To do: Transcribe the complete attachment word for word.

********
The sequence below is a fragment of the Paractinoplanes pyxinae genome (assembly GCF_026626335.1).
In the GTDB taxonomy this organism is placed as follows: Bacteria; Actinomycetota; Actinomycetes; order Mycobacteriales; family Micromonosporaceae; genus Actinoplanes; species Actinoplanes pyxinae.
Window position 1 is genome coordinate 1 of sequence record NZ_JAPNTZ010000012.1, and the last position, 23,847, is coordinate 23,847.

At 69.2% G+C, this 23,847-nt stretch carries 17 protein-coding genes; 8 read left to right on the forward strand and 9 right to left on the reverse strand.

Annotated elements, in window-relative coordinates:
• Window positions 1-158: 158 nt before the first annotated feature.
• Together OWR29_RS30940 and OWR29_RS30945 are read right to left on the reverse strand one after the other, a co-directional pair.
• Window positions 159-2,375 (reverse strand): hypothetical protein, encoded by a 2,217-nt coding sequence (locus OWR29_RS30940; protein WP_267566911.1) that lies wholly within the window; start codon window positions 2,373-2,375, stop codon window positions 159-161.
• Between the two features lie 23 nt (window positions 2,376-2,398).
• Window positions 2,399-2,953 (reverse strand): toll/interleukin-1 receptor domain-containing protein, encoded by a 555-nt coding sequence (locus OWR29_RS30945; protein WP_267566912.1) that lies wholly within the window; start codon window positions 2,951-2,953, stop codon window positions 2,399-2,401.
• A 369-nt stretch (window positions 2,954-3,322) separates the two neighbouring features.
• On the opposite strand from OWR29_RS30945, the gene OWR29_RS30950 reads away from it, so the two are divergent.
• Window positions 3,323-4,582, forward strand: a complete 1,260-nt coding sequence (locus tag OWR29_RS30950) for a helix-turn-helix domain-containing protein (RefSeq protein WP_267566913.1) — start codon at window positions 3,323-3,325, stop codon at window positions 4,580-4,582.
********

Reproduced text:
The sequence below is a fragment of the Paractinoplanes pyxinae genome (assembly GCF_026626335.1).
In the GTDB taxonomy this organism is placed as follows: Bacteria; Actinomycetota; Actinomycetes; order Mycobacteriales; family Micromonosporaceae; genus Actinoplanes; species Actinoplanes pyxinae.
Window position 1 is genome coordinate 1 of sequence record NZ_JAPNTZ010000012.1, and the last position, 23,847, is coordinate 23,847.

At 69.2% G+C, this 23,847-nt stretch carries 17 protein-coding genes; 8 read left to right on the forward strand and 9 right to left on the reverse strand.

Annotated elements, in window-relative coordinates:
• Window positions 1-158: 158 nt before the first annotated feature.
• Together OWR29_RS30940 and OWR29_RS30945 are read right to left on the reverse strand one after the other, a co-directional pair.
• Window positions 159-2,375 (reverse strand): hypothetical protein, encoded by a 2,217-nt coding sequence (locus OWR29_RS30940; protein WP_267566911.1) that lies wholly within the window; start codon window positions 2,373-2,375, stop codon window positions 159-161.
• Between the two features lie 23 nt (window positions 2,376-2,398).
• Window positions 2,399-2,953 (reverse strand): toll/interleukin-1 receptor domain-containing protein, encoded by a 555-nt coding sequence (locus OWR29_RS30945; protein WP_267566912.1) that lies wholly within the window; start codon window positions 2,951-2,953, stop codon window positions 2,399-2,401.
• A 369-nt stretch (window positions 2,954-3,322) separates the two neighbouring features.
• On the opposite strand from OWR29_RS30945, the gene OWR29_RS30950 reads away from it, so the two are divergent.
• Window positions 3,323-4,582, forward strand: a complete 1,260-nt coding sequence (locus tag OWR29_RS30950) for a helix-turn-helix domain-containing protein (RefSeq protein WP_267566913.1) — start codon at window positions 3,323-3,325, stop codon at window positions 4,580-4,582.